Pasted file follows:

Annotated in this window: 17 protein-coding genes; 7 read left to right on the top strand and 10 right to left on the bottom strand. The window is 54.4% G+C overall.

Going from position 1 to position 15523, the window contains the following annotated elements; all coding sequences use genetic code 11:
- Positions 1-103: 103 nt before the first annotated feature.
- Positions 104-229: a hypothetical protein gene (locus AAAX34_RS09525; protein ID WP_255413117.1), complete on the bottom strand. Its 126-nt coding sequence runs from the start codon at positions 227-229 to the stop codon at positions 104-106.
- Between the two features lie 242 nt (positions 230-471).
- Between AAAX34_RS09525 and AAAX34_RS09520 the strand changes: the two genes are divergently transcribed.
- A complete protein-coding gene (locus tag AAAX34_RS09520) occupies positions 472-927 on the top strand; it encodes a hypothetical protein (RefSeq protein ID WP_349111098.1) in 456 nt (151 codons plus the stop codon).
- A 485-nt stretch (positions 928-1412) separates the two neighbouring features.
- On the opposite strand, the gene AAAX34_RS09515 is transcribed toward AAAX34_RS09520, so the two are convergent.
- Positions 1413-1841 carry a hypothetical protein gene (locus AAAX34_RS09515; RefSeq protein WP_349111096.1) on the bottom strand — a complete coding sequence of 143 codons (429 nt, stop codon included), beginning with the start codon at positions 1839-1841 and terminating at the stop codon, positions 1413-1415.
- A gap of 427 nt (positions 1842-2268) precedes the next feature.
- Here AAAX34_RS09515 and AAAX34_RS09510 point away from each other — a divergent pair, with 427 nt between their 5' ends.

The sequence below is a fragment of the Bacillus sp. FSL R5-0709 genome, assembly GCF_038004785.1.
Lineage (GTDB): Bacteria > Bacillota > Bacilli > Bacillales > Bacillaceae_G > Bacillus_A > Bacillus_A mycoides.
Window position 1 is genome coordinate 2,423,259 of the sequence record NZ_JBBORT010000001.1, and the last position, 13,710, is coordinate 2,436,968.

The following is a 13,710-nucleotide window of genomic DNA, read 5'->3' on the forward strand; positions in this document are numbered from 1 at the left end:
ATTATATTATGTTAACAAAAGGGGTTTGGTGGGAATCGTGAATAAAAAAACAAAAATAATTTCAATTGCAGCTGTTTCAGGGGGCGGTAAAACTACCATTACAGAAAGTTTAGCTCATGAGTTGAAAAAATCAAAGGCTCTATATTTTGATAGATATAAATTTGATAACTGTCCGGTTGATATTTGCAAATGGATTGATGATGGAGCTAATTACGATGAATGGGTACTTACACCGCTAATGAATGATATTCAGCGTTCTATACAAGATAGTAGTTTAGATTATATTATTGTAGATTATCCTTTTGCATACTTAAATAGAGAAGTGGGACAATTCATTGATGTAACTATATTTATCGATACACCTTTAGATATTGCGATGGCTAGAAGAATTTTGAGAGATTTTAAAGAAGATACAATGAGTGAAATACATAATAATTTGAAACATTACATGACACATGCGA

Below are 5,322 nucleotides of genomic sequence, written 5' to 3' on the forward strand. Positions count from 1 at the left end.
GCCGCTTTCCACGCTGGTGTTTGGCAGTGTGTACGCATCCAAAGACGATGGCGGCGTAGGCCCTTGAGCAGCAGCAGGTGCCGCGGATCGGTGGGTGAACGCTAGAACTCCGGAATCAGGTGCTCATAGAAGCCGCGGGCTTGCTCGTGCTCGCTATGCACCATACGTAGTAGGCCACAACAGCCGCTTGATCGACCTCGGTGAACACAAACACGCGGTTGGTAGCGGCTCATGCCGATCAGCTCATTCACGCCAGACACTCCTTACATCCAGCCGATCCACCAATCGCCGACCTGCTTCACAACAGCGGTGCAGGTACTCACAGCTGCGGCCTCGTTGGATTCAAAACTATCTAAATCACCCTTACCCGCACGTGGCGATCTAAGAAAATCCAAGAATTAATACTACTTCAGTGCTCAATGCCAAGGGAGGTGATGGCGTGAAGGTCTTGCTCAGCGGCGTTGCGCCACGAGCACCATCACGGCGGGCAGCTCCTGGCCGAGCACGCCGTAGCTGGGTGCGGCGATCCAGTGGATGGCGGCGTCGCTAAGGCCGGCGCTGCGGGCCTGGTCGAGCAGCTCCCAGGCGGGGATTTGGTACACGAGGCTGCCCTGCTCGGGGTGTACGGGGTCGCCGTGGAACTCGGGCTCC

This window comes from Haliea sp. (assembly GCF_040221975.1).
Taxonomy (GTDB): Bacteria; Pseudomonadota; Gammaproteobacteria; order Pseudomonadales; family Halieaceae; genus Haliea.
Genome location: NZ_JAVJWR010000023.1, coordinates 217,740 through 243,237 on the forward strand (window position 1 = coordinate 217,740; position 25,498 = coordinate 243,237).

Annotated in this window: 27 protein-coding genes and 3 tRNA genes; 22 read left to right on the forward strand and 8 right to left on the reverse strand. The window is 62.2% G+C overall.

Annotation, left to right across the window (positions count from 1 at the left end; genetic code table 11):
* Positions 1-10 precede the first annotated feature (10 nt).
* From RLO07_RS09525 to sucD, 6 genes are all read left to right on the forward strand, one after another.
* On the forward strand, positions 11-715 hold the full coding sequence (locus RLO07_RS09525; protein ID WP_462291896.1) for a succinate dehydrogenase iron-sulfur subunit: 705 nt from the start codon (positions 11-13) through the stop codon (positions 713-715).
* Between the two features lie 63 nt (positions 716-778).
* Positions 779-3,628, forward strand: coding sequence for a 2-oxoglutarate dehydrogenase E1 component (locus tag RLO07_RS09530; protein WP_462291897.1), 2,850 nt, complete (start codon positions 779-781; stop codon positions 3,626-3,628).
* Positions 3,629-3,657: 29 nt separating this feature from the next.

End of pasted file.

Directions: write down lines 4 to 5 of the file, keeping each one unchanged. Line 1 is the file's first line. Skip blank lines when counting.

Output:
- Positions 104-229: a hypothetical protein gene (locus AAAX34_RS09525; protein ID WP_255413117.1), complete on the bottom strand. Its 126-nt coding sequence runs from the start codon at positions 227-229 to the stop codon at positions 104-106.
- Between the two features lie 242 nt (positions 230-471).